Creativity works. It sells products, it drives growth and increases business value. And, interestingly, it also points towards categories that are in line for disruption.

If winning a Cannes Lions is the benchmark for creativity, the history of the retail category is instructive. The festival has been going since 1954 but it was fifty years before a retailer caught the attention of the judges: UK supermarket Tesco won a Lion in 2004. “Now the retail sector usually takes away two or three Grand Prixes every year,” according to Ascential Events CEO Phil Thomas.

And why might that be? “The time they started to win was the time that they were being disrupted, when Amazon was really starting to eat their lunch, when people were really starting to shop online,” he told the Creative Excellence and Effectiveness event (London, March 2019) organised by Cannes Lions, WARC and MediaLink. “They had to think of new ways to be relevant.”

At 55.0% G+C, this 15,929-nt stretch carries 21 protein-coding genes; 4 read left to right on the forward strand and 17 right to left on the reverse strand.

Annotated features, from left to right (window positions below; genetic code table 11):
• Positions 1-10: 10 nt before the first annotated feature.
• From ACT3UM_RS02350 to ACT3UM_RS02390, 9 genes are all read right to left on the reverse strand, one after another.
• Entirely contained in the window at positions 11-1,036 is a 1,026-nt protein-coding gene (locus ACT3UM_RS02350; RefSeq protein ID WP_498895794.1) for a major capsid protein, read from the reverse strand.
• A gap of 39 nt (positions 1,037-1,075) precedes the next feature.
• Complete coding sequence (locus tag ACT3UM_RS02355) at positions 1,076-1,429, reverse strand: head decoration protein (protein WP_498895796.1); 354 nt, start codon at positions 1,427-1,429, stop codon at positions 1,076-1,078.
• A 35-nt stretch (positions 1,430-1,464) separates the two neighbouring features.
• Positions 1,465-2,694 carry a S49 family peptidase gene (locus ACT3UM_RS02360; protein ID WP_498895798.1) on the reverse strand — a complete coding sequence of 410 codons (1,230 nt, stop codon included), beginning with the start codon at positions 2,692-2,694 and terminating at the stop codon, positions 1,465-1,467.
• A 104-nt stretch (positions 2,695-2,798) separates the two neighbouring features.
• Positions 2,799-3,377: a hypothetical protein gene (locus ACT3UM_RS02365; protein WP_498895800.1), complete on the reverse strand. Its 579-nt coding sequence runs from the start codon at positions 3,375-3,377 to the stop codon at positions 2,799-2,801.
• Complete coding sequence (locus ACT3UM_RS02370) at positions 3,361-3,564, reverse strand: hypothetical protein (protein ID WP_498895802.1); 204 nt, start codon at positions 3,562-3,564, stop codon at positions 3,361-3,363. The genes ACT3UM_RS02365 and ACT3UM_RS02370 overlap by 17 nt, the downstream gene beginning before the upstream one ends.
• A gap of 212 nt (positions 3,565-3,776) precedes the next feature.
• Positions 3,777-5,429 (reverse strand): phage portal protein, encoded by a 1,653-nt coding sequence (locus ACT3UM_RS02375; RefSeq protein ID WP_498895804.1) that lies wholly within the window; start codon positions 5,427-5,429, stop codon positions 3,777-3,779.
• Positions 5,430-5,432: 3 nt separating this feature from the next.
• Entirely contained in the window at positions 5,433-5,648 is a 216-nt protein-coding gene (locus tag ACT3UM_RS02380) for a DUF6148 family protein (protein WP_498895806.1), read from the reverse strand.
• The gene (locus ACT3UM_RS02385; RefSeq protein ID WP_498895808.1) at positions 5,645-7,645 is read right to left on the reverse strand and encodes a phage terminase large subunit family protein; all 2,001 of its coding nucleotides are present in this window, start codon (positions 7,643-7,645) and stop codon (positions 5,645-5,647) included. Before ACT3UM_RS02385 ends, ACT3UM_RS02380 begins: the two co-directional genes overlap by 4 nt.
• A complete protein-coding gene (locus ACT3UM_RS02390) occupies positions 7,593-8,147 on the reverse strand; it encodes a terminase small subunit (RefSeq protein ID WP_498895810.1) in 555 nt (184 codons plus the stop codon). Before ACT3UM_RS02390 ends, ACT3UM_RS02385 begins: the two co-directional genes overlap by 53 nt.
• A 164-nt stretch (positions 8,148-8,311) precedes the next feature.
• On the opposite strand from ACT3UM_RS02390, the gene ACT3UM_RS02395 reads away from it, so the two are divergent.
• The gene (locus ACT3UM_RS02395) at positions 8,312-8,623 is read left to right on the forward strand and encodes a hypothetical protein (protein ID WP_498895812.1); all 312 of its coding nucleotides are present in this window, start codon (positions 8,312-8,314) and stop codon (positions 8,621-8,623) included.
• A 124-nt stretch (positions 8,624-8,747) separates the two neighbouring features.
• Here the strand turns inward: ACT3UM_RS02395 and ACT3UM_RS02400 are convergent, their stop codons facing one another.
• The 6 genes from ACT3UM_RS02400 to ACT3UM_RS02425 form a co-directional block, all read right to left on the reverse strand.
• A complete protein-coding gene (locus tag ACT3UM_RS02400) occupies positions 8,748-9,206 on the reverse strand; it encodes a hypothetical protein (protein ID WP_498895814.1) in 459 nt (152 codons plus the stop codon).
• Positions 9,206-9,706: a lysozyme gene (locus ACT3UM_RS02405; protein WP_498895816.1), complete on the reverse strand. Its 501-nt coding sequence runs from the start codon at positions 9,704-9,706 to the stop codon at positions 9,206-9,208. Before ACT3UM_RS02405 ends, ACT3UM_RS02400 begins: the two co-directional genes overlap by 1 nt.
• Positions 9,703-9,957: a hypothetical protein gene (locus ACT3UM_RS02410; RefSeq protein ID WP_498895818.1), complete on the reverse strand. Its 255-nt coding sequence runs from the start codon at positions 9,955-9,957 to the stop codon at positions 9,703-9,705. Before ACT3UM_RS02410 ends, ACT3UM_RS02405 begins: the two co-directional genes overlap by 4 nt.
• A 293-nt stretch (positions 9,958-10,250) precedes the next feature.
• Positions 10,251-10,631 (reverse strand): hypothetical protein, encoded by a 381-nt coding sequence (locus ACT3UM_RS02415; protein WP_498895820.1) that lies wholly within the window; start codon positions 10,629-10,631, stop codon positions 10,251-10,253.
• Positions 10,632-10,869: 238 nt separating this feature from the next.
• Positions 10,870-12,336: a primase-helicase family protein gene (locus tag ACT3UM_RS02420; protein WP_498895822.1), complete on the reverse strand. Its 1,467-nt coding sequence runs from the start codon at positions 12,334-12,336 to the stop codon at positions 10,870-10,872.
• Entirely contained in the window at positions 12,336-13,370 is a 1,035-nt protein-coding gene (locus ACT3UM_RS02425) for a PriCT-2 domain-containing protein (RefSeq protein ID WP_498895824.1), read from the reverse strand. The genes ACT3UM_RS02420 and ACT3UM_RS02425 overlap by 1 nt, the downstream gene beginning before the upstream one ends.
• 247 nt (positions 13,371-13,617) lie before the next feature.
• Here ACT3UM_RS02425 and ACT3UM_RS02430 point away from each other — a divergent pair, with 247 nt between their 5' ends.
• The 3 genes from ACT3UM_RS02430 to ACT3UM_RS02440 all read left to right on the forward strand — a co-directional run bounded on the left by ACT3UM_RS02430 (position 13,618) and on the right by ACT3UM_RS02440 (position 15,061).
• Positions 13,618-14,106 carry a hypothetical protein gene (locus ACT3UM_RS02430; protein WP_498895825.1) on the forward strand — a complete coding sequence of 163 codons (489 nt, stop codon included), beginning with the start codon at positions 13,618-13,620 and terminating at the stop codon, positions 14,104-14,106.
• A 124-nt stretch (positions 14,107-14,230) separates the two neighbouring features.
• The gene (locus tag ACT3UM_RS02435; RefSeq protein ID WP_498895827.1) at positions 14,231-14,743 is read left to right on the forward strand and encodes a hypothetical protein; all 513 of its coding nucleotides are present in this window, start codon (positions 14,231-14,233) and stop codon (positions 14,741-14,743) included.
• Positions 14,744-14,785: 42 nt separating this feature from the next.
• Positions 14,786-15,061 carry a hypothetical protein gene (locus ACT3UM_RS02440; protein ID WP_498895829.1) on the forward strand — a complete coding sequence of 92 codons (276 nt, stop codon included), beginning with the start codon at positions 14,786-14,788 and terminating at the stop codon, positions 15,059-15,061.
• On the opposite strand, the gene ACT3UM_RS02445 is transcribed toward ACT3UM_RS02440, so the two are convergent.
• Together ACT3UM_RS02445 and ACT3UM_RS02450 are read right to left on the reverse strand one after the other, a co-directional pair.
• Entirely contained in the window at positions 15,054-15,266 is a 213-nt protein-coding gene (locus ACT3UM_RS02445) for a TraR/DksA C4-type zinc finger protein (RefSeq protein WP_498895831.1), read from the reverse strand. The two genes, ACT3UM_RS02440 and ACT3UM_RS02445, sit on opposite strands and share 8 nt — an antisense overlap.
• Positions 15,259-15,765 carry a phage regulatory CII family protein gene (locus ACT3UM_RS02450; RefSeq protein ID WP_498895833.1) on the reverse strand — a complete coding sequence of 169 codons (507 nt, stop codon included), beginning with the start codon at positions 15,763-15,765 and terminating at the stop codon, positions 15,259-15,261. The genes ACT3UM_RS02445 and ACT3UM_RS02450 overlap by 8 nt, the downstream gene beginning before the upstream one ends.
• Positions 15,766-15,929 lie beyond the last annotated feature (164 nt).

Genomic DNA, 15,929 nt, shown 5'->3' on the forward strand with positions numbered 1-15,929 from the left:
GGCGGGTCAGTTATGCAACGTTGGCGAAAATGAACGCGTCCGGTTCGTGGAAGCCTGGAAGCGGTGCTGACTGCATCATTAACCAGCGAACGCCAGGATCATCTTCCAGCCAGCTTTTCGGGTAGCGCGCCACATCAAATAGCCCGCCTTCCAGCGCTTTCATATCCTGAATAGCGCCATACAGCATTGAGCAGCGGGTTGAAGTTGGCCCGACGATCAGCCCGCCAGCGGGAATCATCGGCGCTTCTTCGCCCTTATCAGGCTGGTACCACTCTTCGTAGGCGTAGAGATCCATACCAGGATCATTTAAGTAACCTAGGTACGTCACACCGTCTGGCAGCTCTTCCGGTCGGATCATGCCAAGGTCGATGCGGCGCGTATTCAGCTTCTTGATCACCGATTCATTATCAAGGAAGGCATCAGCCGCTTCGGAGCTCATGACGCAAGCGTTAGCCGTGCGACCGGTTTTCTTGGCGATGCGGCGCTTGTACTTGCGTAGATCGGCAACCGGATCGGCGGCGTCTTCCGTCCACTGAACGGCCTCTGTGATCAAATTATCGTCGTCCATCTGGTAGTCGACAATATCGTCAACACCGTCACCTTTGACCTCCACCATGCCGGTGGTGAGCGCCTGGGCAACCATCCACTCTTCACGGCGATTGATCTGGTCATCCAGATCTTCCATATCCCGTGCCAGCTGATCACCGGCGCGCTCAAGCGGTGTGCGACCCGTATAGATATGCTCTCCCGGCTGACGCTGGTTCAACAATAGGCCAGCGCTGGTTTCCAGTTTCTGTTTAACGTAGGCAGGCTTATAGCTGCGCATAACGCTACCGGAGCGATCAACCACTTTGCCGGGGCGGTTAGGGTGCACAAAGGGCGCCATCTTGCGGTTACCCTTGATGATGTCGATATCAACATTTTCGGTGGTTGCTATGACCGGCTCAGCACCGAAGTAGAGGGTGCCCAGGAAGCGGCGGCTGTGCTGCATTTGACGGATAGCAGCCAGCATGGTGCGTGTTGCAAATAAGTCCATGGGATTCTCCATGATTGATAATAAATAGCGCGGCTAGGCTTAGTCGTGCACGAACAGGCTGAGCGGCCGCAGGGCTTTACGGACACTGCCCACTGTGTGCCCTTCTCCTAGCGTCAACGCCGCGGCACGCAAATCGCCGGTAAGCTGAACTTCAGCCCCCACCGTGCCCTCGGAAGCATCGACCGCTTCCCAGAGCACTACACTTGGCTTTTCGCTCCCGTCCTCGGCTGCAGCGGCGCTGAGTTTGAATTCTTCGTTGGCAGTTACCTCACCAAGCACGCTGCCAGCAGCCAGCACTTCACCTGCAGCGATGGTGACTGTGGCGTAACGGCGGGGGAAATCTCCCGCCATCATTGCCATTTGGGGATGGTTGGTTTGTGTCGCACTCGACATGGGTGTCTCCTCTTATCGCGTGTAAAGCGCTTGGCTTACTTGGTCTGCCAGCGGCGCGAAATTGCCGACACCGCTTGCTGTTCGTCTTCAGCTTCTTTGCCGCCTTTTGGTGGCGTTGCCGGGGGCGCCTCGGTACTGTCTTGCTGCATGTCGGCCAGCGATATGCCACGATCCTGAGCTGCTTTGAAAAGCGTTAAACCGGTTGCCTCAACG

Similarly, old media in the form of newspapers hadn’t won a Lion until The New York Times picked up a Grand Prix for a piece of VR work in 2016. Next in line is financial services, he suggested - as evidenced by ANZ’s 2016 GayTM campaign in Australia, the first time a bank won a Lion. “It’s interesting that the way to handle disruption in your market is to become considerably more creative.”